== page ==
White-Collar Gig Economy is here- is HR fraternity ready?

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Gig Economy
Can we exercise the openness towards having “gig” employees for higher tasks- Digital manager for 4 days a week and Marketing Head for another ? or HR Head for 3 days a week and L&D Head for another ?.

White-Collar Gig Economy is here- is HR fraternity ready?

The term gig economy has been used since 2009, ever since New Yorker editor Tina Brown coined it in 2009. There is a frenzy for every other HR conference or books being about how will gig economy impact, what are the changes that one needs to embrace. The recent pandemic situation has pushed us all to rethink several paradigms of how we operate as a workforce, the economic impact, and fundamentally how we safeguard businesses.

With the current external scenario changing and every other day news of friends/connects losing their jobs- led me thinking, is this the time when what perhaps has been said till now about knowledge worker jobs indeed making an entry in the “gig economy”. Brown did predict in 2009 about the impact of the gig economy on the white-collar workforce, almost 11 years later it still hadn’t made as many inroads primarily because of multiple reasons well-articulated in the HBR article – Will the Pandemic Push Knowledge Work into the Gig Economy?, The article sheds light on how the pandemic may push the creation of the generation of knowledge workers and their introduction into the gig economy.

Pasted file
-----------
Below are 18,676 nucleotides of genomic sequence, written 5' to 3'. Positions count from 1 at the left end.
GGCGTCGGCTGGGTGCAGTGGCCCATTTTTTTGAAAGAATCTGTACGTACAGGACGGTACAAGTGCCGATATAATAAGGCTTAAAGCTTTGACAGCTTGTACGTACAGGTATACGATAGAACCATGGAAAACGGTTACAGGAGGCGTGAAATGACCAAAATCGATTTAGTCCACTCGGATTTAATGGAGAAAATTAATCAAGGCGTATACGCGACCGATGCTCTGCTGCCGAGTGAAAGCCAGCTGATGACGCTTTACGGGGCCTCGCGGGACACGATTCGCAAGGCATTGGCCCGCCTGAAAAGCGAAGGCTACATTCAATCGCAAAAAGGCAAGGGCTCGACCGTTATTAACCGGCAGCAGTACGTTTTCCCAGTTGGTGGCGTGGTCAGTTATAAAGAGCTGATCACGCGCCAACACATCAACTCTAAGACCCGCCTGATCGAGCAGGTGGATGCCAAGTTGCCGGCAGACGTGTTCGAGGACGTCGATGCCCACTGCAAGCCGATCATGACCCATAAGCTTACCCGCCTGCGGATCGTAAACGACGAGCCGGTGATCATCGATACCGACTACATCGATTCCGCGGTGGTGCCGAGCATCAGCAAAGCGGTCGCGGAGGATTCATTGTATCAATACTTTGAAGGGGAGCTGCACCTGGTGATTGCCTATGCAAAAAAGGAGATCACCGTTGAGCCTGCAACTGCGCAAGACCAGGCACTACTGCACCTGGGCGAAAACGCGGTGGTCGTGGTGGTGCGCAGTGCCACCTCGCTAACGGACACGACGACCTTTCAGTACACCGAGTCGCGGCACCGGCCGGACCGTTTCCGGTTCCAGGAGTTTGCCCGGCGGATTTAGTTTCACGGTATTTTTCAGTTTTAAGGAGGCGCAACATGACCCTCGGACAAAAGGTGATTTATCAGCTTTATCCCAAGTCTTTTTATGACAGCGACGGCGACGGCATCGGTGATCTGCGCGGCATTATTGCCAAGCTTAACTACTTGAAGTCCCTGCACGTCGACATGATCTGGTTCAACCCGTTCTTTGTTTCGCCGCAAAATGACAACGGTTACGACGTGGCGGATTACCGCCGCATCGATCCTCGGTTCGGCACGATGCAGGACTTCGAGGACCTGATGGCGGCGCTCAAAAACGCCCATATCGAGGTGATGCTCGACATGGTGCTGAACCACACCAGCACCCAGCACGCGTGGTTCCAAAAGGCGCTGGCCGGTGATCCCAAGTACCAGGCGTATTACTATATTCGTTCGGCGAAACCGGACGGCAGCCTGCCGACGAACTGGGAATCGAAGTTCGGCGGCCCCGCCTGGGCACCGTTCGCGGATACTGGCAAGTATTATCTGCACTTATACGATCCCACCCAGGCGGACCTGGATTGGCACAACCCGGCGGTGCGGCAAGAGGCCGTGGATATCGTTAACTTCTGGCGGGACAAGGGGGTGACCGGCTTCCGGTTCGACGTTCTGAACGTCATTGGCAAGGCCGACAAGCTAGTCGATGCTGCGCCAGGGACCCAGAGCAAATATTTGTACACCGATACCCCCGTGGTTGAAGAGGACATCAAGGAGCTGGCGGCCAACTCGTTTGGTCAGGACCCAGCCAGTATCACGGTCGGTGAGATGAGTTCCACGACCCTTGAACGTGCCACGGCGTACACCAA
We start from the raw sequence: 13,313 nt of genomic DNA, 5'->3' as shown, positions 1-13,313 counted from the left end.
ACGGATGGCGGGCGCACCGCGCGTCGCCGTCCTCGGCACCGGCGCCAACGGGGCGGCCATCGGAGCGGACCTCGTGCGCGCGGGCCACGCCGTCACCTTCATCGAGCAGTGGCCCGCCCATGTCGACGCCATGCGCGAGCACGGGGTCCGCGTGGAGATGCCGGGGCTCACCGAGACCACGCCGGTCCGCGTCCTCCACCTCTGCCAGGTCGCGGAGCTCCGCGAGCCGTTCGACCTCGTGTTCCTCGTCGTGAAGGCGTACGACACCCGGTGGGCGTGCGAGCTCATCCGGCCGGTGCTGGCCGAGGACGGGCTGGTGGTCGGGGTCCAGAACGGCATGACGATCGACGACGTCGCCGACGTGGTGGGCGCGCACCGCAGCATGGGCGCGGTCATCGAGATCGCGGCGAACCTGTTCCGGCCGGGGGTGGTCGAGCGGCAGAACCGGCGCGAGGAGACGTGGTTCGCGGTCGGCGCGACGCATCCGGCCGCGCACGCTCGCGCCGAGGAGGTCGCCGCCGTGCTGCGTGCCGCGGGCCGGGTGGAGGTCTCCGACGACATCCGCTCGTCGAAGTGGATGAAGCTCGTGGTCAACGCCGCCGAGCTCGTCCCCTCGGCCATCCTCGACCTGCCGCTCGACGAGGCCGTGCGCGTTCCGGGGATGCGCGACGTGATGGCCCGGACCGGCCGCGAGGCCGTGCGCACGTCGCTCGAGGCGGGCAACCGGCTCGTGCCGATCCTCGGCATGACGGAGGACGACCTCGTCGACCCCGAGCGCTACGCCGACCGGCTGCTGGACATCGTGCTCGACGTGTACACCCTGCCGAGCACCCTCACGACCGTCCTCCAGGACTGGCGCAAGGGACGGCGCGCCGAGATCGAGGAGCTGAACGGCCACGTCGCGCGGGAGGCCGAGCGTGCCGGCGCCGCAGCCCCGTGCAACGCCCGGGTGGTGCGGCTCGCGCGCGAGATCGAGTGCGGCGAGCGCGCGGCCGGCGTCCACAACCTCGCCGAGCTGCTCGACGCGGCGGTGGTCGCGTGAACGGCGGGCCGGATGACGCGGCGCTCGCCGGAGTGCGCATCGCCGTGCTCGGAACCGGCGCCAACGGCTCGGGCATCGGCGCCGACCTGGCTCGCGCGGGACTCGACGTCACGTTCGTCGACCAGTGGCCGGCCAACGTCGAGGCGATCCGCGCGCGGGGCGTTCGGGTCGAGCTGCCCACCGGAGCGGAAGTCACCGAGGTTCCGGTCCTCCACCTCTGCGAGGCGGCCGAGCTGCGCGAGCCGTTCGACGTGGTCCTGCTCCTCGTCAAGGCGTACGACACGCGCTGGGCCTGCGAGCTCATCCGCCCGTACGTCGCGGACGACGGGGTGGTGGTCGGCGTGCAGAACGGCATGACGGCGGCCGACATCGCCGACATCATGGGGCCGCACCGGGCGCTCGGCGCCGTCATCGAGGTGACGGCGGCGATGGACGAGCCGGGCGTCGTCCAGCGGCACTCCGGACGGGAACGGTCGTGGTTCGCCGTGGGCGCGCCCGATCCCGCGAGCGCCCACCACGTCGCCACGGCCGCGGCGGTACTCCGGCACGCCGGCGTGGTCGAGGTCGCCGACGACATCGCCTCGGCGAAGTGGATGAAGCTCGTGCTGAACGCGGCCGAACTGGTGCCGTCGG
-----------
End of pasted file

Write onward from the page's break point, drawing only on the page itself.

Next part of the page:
What is The Business Need It Serves?